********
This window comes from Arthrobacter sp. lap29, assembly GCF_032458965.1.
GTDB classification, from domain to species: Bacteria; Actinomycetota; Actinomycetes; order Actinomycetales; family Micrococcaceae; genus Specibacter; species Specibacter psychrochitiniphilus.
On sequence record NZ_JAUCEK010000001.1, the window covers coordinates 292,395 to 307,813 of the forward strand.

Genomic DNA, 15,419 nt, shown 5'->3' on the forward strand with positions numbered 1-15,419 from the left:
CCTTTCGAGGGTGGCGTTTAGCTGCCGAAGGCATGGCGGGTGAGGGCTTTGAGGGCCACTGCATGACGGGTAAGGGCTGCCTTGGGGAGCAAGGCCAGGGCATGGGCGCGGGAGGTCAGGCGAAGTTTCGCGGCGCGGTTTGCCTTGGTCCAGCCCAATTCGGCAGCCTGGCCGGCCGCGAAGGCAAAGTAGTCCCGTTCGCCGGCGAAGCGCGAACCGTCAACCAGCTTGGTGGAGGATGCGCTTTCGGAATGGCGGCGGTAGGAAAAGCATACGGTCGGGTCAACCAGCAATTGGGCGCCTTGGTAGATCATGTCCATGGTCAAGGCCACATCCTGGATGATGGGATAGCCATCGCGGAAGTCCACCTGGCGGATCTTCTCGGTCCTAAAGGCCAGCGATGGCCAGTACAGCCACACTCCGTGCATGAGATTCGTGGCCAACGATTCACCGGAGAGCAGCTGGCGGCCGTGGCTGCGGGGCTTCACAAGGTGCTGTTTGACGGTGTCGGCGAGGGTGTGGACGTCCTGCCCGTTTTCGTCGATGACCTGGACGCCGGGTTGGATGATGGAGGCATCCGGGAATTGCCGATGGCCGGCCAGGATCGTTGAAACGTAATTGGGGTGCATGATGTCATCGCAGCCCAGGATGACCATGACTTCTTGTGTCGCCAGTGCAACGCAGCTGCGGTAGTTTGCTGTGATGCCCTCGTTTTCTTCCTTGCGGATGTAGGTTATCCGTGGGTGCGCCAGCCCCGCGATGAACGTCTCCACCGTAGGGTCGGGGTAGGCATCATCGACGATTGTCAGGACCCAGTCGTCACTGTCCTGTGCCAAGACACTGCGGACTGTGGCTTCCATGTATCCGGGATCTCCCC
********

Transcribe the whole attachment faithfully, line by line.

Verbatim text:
This window comes from Arthrobacter sp. lap29, assembly GCF_032458965.1.
GTDB classification, from domain to species: Bacteria; Actinomycetota; Actinomycetes; order Actinomycetales; family Micrococcaceae; genus Specibacter; species Specibacter psychrochitiniphilus.
On sequence record NZ_JAUCEK010000001.1, the window covers coordinates 292,395 to 307,813 of the forward strand.

Genomic DNA, 15,419 nt, shown 5'->3' on the forward strand with positions numbered 1-15,419 from the left:
CCTTTCGAGGGTGGCGTTTAGCTGCCGAAGGCATGGCGGGTGAGGGCTTTGAGGGCCACTGCATGACGGGTAAGGGCTGCCTTGGGGAGCAAGGCCAGGGCATGGGCGCGGGAGGTCAGGCGAAGTTTCGCGGCGCGGTTTGCCTTGGTCCAGCCCAATTCGGCAGCCTGGCCGGCCGCGAAGGCAAAGTAGTCCCGTTCGCCGGCGAAGCGCGAACCGTCAACCAGCTTGGTGGAGGATGCGCTTTCGGAATGGCGGCGGTAGGAAAAGCATACGGTCGGGTCAACCAGCAATTGGGCGCCTTGGTAGATCATGTCCATGGTCAAGGCCACATCCTGGATGATGGGATAGCCATCGCGGAAGTCCACCTGGCGGATCTTCTCGGTCCTAAAGGCCAGCGATGGCCAGTACAGCCACACTCCGTGCATGAGATTCGTGGCCAACGATTCACCGGAGAGCAGCTGGCGGCCGTGGCTGCGGGGCTTCACAAGGTGCTGTTTGACGGTGTCGGCGAGGGTGTGGACGTCCTGCCCGTTTTCGTCGATGACCTGGACGCCGGGTTGGATGATGGAGGCATCCGGGAATTGCCGATGGCCGGCCAGGATCGTTGAAACGTAATTGGGGTGCATGATGTCATCGCAGCCCAGGATGACCATGACTTCTTGTGTCGCCAGTGCAACGCAGCTGCGGTAGTTTGCTGTGATGCCCTCGTTTTCTTCCTTGCGGATGTAGGTTATCCGTGGGTGCGCCAGCCCCGCGATGAACGTCTCCACCGTAGGGTCGGGGTAGGCATCATCGACGATTGTCAGGACCCAGTCGTCACTGTCCTGTGCCAAGACACTGCGGACTGTGGCTTCCATGTATCCGGGATCTCCCC